Eliminate This Useless Tax, Period
John Bel Edwards and David Vitter have made a cottage industry of complaining about taxes, tax credits, or both. The need to reevaluate tax credits for big businesses is perhaps the only issue common to both men’s campaigns. However, there is one important issue neither candidate will address: Why does Louisiana still tax women’s periods? Vitter and Edwards must take a stand for equality and pledge to repeal sales taxes on tampons, pads and other menstrual products.
Growing up with three older sisters, I always knew that a woman’s period was inevitable — like death and taxes. But taxes on menstruation are not inevitable. (Neither are taxes on death, as shown by the persistent political debate on federal estate taxes.) Sure, tampons and pads are not usually thought of as polite conversation starters or gubernatorial debate fodder. It’s safe to bet that most men (admittedly including myself) avoid the feminine hygiene aisle at the pharmacy. But silence and awkwardness should not prevent us from having a mature conversation about an issue that has, does, or will affect more than half the state’s population.
Menstruation is a fact of life for around 940,000 girls and women in Louisiana. For more than 150,000 of them, poverty is another fact of life.
In 2013, the Center for American Progress analyzed economics, leadership opportunities and women’s health across the country. Louisiana was ranked the worst state for women. Taxes on menstrual products add to the burden of being a poverty-stricken woman in Louisiana. Although sales taxes are only pennies on the dollar, those of us who have lived on food stamps and neighbors’ charity know that every penny counts. Sales taxes are even more onerous for women, considering they make, on average, only 67 cents to every dollar a man makes in Louisiana.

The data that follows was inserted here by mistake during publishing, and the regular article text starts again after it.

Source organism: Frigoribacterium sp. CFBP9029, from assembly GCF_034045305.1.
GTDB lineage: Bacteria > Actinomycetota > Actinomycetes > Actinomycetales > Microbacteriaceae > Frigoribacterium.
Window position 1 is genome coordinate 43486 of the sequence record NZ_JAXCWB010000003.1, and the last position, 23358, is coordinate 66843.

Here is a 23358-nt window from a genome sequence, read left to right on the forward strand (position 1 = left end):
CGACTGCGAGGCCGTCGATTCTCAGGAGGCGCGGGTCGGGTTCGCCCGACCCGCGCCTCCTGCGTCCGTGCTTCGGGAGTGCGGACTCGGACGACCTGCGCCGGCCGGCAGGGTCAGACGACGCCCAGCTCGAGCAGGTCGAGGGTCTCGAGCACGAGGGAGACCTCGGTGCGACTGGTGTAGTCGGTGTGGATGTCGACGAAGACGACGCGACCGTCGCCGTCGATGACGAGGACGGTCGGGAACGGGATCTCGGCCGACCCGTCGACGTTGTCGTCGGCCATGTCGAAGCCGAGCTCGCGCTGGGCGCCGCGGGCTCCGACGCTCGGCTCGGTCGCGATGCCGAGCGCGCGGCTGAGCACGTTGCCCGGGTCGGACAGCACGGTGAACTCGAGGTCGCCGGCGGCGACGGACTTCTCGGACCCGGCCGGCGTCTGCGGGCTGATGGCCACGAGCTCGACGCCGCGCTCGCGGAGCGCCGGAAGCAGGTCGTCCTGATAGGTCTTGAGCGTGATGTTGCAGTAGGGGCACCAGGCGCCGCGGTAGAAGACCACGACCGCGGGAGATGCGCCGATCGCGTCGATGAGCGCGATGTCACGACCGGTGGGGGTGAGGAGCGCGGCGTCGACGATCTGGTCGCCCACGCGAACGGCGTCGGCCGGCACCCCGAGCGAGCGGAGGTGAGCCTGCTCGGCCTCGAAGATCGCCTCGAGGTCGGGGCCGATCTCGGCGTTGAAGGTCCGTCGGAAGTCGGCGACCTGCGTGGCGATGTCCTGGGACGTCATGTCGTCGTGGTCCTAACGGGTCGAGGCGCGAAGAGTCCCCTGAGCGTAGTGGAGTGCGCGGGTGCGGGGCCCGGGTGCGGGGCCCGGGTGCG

Louisiana rightly does not charge state sales tax on groceries and prescriptions. Menstrual products should be no different. Levying sales tax on tampons and pads makes even less sense in light of some other sales-tax exemptions. We do not have to pay state sales tax for beer at a Saints game. Mardi Gras beads, Girl Scout cookies, race horses bought at claiming races and hundreds of other sundry items are all exempt from the state sales tax. But for the products that allow girls and women to leave the house without fear of blood staining their trousers — state and local governments want their pound of flesh.
The candidates for governor have the opportunity to take a lead nationally and signal that Louisiana is committed to making women’s lives better. Cutting taxes on pads and tampons would save a little money for all women, promote equality and provide a glimpse of bipartisan policy helping the most vulnerable women in Louisiana. It’s good politics, good policy, and good economics.
Cross-posted from The Times (Shreveport, La.)
Image courtesy of By The Period Blog, http://www.theperiodblog.com (Playtex Sport Regular Scented Tampon Review), [CC BY-SA 3.0 (http://creativecommons.org/licenses/by-sa/3.0)], via Wikimedia Commons.